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If you’ve heard of asbestos, you’re probably aware that being exposed to asbestos can cause serious health issues.
However, while asbestos exposure can have serious consequences on the health of the person exposed, merely being in the same room as asbestos or asbestos containing materials is not necessarily dangerous.
In this article, we’re going to discuss how asbestos becomes dangerous, how you can be exposed to it, and what you can do to avoid asbestos exposure in the first place.
Whether you work in an older building and you’re concerned about asbestos around you or you suspect that your home may contain asbestos, we may be able to help you understand your risk in this article. Keep reading to learn more.
Asbestos is the name of a group of naturally occurring fibrous minerals that were commonly used in a variety of building applications and materials between the 1950s to late 1980s in Australia.
Asbestos fibres were used in the construction industry because they were resistant to high temperatures, electricity, fire, water and insulative – all of which are positive in building products. Asbestos fibres were used on their own and often mixed in with other materials such as adhesives and cement to make other products.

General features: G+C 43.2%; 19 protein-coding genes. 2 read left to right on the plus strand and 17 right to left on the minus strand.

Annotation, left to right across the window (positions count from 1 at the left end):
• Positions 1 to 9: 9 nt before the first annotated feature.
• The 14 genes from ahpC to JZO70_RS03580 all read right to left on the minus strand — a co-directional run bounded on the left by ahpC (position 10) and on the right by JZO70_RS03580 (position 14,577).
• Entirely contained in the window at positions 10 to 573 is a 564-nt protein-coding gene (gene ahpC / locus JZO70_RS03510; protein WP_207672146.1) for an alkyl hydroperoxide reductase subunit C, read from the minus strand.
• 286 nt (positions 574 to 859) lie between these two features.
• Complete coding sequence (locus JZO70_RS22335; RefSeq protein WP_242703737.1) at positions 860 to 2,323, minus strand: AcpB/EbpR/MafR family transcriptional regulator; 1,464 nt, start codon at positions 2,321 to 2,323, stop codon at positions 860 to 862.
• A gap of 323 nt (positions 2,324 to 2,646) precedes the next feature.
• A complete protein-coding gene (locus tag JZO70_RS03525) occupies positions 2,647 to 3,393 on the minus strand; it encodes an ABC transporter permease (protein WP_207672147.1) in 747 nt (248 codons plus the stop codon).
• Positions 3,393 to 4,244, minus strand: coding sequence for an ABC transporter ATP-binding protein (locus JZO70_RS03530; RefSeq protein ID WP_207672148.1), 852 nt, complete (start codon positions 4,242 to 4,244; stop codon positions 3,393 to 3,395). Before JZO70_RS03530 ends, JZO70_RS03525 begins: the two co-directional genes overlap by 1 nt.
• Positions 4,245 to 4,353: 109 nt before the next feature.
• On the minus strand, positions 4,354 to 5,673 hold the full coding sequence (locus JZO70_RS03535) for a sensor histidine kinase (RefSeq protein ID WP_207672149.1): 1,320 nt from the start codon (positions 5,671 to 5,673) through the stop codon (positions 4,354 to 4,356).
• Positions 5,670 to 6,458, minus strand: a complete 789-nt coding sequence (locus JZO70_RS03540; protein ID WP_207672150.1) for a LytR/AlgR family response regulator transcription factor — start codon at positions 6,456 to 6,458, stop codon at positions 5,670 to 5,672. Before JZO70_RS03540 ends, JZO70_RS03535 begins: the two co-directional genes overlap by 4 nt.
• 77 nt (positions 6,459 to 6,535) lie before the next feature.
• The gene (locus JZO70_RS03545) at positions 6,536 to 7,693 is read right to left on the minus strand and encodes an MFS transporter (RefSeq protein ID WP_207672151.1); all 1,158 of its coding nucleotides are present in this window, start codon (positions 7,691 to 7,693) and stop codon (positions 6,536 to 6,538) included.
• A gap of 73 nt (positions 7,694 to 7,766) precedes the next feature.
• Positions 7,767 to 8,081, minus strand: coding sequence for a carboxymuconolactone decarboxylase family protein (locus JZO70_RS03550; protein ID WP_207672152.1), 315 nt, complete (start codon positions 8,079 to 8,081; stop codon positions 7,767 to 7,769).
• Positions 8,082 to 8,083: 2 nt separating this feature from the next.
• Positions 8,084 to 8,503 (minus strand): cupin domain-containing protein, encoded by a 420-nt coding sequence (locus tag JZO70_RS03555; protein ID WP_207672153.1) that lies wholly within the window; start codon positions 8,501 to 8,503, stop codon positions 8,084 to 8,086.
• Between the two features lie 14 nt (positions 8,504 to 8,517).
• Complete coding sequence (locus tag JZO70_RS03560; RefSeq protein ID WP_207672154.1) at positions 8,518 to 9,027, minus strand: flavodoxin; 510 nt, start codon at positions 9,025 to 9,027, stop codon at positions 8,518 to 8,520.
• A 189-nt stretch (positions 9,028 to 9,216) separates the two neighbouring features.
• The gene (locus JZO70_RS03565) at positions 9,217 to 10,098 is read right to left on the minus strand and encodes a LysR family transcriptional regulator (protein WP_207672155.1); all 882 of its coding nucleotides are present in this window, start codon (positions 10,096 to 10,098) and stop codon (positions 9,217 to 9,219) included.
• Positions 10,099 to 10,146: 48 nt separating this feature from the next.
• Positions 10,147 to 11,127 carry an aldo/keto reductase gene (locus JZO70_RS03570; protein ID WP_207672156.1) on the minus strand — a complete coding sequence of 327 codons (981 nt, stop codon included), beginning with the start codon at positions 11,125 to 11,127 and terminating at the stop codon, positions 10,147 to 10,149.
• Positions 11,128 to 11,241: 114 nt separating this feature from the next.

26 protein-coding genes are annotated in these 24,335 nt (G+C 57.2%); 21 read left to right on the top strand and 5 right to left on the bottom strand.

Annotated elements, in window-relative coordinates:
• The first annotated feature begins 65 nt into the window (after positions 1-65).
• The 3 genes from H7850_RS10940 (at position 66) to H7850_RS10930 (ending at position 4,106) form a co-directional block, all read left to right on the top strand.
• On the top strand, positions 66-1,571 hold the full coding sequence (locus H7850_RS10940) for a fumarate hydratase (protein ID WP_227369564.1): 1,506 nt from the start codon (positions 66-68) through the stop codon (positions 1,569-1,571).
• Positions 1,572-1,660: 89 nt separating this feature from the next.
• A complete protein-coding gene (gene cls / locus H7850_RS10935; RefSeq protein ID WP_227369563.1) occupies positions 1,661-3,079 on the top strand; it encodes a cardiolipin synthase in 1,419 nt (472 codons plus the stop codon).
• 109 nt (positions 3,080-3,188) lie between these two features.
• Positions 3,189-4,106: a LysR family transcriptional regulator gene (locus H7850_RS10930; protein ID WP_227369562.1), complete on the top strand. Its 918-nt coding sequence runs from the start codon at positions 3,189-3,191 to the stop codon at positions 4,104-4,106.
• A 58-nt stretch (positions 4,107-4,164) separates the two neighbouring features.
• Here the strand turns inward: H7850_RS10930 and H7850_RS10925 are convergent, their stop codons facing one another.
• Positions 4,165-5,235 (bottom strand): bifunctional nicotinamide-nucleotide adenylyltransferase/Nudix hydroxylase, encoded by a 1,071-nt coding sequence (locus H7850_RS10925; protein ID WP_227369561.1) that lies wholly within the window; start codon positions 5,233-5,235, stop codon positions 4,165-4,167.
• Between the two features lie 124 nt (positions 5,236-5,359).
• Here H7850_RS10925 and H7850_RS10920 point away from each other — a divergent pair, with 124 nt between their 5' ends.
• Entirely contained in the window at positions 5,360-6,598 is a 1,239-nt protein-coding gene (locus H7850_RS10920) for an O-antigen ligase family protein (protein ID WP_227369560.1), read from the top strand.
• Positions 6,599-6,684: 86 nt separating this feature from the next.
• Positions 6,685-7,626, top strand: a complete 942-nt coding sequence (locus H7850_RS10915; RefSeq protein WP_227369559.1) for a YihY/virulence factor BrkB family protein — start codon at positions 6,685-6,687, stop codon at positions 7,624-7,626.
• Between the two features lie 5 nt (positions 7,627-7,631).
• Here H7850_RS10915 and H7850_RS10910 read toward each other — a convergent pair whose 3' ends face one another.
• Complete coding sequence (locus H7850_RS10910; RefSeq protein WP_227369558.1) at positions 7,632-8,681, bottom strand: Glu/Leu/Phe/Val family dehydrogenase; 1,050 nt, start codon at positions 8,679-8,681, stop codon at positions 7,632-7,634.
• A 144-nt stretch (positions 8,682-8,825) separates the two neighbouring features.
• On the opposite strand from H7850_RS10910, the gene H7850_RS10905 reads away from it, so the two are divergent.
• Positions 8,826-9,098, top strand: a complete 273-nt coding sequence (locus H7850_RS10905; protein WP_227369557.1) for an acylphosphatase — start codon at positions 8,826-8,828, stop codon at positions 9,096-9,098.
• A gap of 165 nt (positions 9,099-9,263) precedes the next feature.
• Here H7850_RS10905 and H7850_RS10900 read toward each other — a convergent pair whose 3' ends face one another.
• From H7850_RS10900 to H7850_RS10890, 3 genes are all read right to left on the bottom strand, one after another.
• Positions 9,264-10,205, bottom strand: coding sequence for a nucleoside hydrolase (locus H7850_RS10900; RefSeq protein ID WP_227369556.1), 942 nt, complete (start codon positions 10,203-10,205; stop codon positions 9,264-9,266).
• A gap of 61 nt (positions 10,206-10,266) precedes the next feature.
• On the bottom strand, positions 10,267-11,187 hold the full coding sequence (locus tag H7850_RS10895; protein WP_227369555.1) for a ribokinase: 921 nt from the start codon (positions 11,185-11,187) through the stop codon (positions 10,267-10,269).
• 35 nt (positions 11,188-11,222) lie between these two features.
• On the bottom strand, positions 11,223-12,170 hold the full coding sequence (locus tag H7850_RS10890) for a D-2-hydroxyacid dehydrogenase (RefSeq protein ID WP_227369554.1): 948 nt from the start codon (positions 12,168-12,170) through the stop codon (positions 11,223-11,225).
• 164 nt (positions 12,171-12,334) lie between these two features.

Asbestos also became popular because in addition to the variety of benefits it had for creating effective building products, it was also naturally abundant, meaning it was very affordable to use.
The use of asbestos in any form was banned entirely in 2003, though by the early 1990s the use of it in building materials had rapidly declined due to the health risks it posed.
Asbestos fibres are known to cause several incurable illnesses, including lung cancer, mesothelioma and asbestosis. These illnesses are caused by exposure to asbestos fibres, usually high levels of exposure, however, exposure has been known to affect people differently.
Asbestos fibres, when disturbed, can become easily airborne. Unfortunately, due to the microscopic size of asbestos fibres, they are not always able to be seen by the naked eye, so if they are airborne, you may be swallowing the fibres without even realising it.
When the asbestos fibres are swallowed, they can make their way into the lungs, deep into the tissue. The body may try to expel the foreign fibres, however, if they are deep enough into the tissue, this can be difficult to do. So the body tries to get rid of them by absorbing them. However, the body is unable to properly absorb them and instead, this creates scarring over the fibres, which can then cause respiratory issues and various other illnesses.
When the asbestos fibres are easily disturbed or become loose, this is when asbestos is dangerous. When asbestos fibres are loose or easily disturbed, they are referred to as friable asbestos.
Asbestos can become friable in a variety of ways, such as:
The above list is not exhaustive.